The second fight we played was Larry Holmes vs Ray Mercer. This was a fight I hadnít watched in probably seven or eight years. I had just recently acquired a DVD copy of the fight, and I had been anxious to watch it again, particularly since I have been watching a lot of Ray Mercer fights on tape recently. I explained to them that Larry had been attempting a come back somewhat similar to George Foreman. They had both been awestruck -see the original article for write-up- by what Foreman did to Michael Moorer, and I wanted to show them what Larry had to endure against a prime Ray Mercer, because in all honesty, considering Michael Moorerís chin, Foreman should have been able to KO him. On the other hand, at his age, Holmes had no business beating Ray Mercer.
We began the fight and the first thing to come out of Gregís mouth was a comment on the shape that Holmes appeared in. I informed him that Larry had never been body beautiful, but that he had always trained adamantly, and that he was in shape for the fight, despite the appearance. Mercer was quite devastating in many parts of the fight, and to the point where Jason stated "no way Holmes can win this, Mercer is going to knock him out. Look at those hooks!"
On top of that, they were both a little outraged with the way Mercer was allowed to foul Holmes through out the fight. I let them know that Holmes himself was no stranger to bending the rules, and that the way he put his hand on his opponents head and then quickly slammed them with a follow up right hand was quite against them. Still, Mercer did seem a little rough in there, but his nick name is "merciless".
As the fight went on, just like the crowd, my friends starting cheering more and more for Larry. They could see he was taking in a lot of hard shots, and both remarked that his chin was "like stone", or something to that effect. After the fight ended and we saw the results, they both had a great deal of respect for boxing resident Rodney "I get no respect" Dangerfield, in Holmes. I told them that I would be bringing over some footage of when Larry was in his prime for them to see just how special of a fighter he truly was. I let them know that if it had been a 22 year old Holmes in that ring, that Mercer on his best day probably couldnít have touched him, because he could dance on his toes like a prime Ali.
Then Jason asked me a question, he wanted to know that since I felt a prime Holmes could have embarrassed a prime Mercer, just how both of them in their primes would fare against the heavyweights of today. I suddenly got an inexplicable feeling of shame about me. I slowly stated something to the effect of, "Holmes wouldnít lose to even one of them. In fact, I donít think a prime Larry Holmes would lose more than maybe a couple of rounds if he fought all of the top 40 heavyweights currently on the planet." then I had to think a little harder regarding Mercer. I had seen him come close but always fall short. I knew he had one of the best chins of his generation, and that he also had some pedigree, but that he started late, and that he had a penchant for coming in out of shape.
I decided it would only be fair to rank Ray in the best shape of his career, and that would probably have been against Tommy Morrison or Lennox Lewis, hell, maybe even against Larry Holmes, because he did some nice things no that night. I told them, "if Ray Mercer were in his prime today, and kept himself in top shape at all times, he would definitely have a title belt, and that he would stand a chance to unify." I had a hard time imagining Ray losing to John Ruiz or Lamon Brewster, and I think in his prime he would have to be given a good chance to beat Chris Byrd, and possibly, if all things went his way, Vitali Klitschko.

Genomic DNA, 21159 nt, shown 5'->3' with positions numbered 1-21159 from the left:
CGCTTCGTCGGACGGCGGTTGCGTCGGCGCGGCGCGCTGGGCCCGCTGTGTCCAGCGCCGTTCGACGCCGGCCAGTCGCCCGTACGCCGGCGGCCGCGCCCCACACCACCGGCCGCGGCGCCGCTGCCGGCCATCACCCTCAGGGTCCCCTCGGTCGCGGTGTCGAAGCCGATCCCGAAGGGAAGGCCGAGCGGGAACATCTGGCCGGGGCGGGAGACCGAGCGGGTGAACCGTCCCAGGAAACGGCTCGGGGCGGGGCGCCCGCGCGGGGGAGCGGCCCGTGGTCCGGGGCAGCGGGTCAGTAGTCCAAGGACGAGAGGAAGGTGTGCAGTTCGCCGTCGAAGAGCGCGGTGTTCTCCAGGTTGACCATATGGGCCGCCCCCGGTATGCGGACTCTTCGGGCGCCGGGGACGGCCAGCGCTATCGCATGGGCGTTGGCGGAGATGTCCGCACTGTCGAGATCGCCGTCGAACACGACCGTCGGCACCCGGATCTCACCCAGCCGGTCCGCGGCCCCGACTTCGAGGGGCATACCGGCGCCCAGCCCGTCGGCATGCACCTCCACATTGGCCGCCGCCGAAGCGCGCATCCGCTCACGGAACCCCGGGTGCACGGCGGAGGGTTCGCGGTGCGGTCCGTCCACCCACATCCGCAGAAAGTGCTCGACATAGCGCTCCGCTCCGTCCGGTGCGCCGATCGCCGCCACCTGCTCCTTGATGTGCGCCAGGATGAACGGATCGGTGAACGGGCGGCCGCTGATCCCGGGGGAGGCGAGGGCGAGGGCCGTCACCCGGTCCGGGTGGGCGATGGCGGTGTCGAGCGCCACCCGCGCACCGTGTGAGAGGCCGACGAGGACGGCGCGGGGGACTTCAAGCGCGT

On to the next one.
The final fight we watched on this night was one of the most amazing battles I have ever witnessed. I donít mean just live, Iím talking about ever, including grainy fight films, VHS tapes, DVDís anywhere ever. When Diego Corrales and Jose Luis Castillo fought each other, it was like watching Arturo Gatti vs Mickey Ward, had they both had A level skills, instead of C+. Both Gatti and Ward have so much heart and balls, that I would never dare challenge them on that, however, they both also happened to match up well because of their willingness to trade. Corrales and Castillo chose to give us the war they did. Both men could have boxed circles around each other had they wanted to. Both men have world class skills. They also both happened to like to bang a lot, and both men have hearts like Ward and Gatti. I broke my rule again for this fight, when I told them that the fight was one of my personal all-time favorites. It only seemed to add to the intrigue and anticipation.
As we watched round after round, Jason would go on to say "I canít believe Iíve never heard of either of these guys. Who cares about Roy Jones Jr or those guys!" and "both of these guys are hitting each other to the head and body I canít believe that either of them are still standing!" I let them know that Iíd seen both of them fight many times and that I knew pretty much for a fact that either would die in the ring if they had to, because they put that much in to their fights. Again...this only built more anticipation. Around half way through what I knew would be the end of the fight, I asked them, "who do you think is ahead in the fight?" They both felt it was dead even, but mentioned that it was really hard to tell because both men had landed so often and with nice combinations that it would be a really hard fight to judge. I had to agree.